This site is entirely user-supported. See how you can help.
Latitude: 52.4452 / 52°26'42"N
Longitude: -2.2278 / 2°13'39"W
OS Eastings: 384614
OS Northings: 283049
OS Grid: SO846830
Mapcode National: GBR 1C1.ML3
Mapcode Global: VH91G.BSMW
Entry Name: Church of St Peter
Listing Date: 27 June 1963
Source: Historic England
Source ID: 1230950
English Heritage Legacy ID: 405977
Location: Kinver, South Staffordshire, Staffordshire, DY7
District: South Staffordshire
Civil Parish: Kinver
Built-Up Area: Kinver
Traditional County: Staffordshire
Lieutenancy Area (Ceremonial County): Staffordshire
Church of England Parish: Kinver St Peter
Church of England Diocese: Lichfield
CHURCH HILL (North side),
Church of St Peter
Parish church. Mainly early C14, incorporating some C12 fragments from
an earlier church; substantial mid-C15 extensions; restored 1884-5 by
G. G. and J. O. Scott; north aisle rebuilt 1976. Dressed stone blocks;
plain tile roofs with coped verges. West tower with diagonal buttresses.
Four-bay nave with side aisles and south porch, two-bay aisled chancel.
tower: mid-C14. Four stages marked by moulded strings, and crenellated
parapet. Pointed west door of two chamfered orders with returned hoodmould;
above is a pointed 3-light window with reticulated tracery and a hoodmould.
The north and south sides of the third stages each have a trefoil-headed
loop with sunken spandrels. 2-light pointed belfry openings with
reticulated tracery. Nave: at the junction with the south aisle to the
west is a C12 pilaster buttress. North aisle: 1975-6, by John Greaves
Smith of Kinver. The bay division buttresses are flanked by tall loops,
horizontal strip windows at eaves level, dormer with hipped roof to the
left. South aisle: early C14, extended to the east by a single bay in the
mid-C15 to form the Grey Chapel. Buttresses at the bay divisions. Pointed
C14 windows of three lights with Decorated tracery; the windows of the east bay
have Tudor arches and cinquefoil-headed lights. Door of circa 1856-7 on
the south side of the east bay, restored in the C20. Gabled south porch
of circa 1380 with a C20 eastern extension: 4-centred arch opening with an
inner chamfered order and an outer quarter-round moulded order.
Inside, a pointed door to the south aisle of two quarter-round moulded orders.
Chancel: pointed east window of five cinquefoil-headed lights and panel
tracery; in the angle between the Grey Chapel and the chancel is the entrance
to a staircase which led to a vestry beneath the sanctuary. This room is
lit to the east by three rectangular windows at ground level. North chancel
aisle: (The Foley Chapel). In existence by 1472 when its founder
John Hampton was buried here. Three windows to the north and one to the east,
all of similar character to those of the eastern bay of the south aisle.
In the centre of the north side is a mid-C19 door with Tudor arch, partly
blocking the central window.
INTERIOR: C14 south arcade, and north
arcade of 1856-7 by Thomas Smith of Stourbridge. Both have octagonal
columns with moulded capitals and pointed arches of two chamfered orders.
The easternmost column of the south arcade has the inscription "THO /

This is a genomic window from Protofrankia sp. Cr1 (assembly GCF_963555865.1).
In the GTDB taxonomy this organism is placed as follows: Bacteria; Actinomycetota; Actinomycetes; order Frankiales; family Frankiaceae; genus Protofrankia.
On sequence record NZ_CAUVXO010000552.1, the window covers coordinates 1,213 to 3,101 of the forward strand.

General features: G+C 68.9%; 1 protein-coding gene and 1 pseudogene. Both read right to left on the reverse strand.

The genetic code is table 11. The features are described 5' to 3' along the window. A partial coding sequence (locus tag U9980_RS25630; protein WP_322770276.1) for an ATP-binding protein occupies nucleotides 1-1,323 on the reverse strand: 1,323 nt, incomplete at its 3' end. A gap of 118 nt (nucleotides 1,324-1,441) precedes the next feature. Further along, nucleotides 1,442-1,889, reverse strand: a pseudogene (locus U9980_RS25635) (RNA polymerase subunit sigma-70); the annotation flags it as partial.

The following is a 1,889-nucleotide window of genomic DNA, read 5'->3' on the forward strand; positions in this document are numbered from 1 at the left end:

PIXELL / WILL / BANNISTER / 1671 / CHUR WARDENS". C14 pointed tower arch
of three chamfered orders springing from engaged octagonal columns with moulded
capitals. High pointed arch of two chamfered orders springing from engaged
octagonal columns. Immediately north of the chancel are the remains of a
newel staircase leading to a door with semicircular arch which probably
communicated with a former rood loft. Over the nave is an early C14
common-rafter roof with double collars; the lower collars are arch braced. Over
the south aisle a collar rafter roof with straight braces, C14 or C15.
C15 north chancel arcade with four-centred arches of two hollow-chamfered
orders springing from cylindrical columns with moulded caps and bases.
The south arcade has pointed arches of two chamfered orders springing from
octagonal columns with moulded capitals, C14 and C15, restored and
strengthened to the south by massive C19 brick arches. C15 arch-braced
collar rafter roof of 4-centred section over the chancel. C15 panelled
roof of 4-centred section over the north chancel aisle. C14 sedilia and
piscina at the east end of the C14 south aisle, all with ogee arches.
FITTINGS: late C14 stone font with elaborate tracery patterns. Hexagonal
oak pulpit with balustraded steps; dated 1623 but heavily restored in 1903.
Late-C17 oak communion rail with richly carved balusters. Panelled oak
reredos with fluted Ionic pilasters and panelled side walls to sanctuary.
Organ of 1901 in south aisle. MONUMENTS: The Grey Chapel: chest tomb
of Sir Edward Grey (d. 1528) with incised brasses of Sir Edward, his wife
and children. Large tablet to William Talbot (d. 1686) with segmental
pediment capped by an urn. Tablet to Dorothy and Edward Hillman (d. 1722
and 1727) with broken semi-circular pediment. The Foley Chapel: mutilated
C15 recumbant effigy of a knight reputed to be that of John Hampton (d. 1472),
the founder of the chapel. Architectural tablet to John Hodgetts (d. 1789).
two urns within an aedicule formed by two short thick unfluted Doric columns and
a heavy pediment. Chancel: tablet to Eliza Crawshaw (d. 1813), capped by
an obelisk with palm tree motif. Nave: tablet to John and Ann Comber
(d. 1732 and 1751). South aisle: large First World War memorial incorp-
orating a statue of St. George. Stained glass: east window of circa 1849
showing scenes from the life of Jesus, 2 early C20 windows in the south aisle.
Listing NGR: SO8461683049
This List entry has been amended to add the source for War Memorials Register. This source was not used in the compilation of this List entry but is added here as a guide for further reading, 30 October 2017.
This text is from the original listing, and may not necessarily reflect the current setting of the building.
Other nearby listed buildings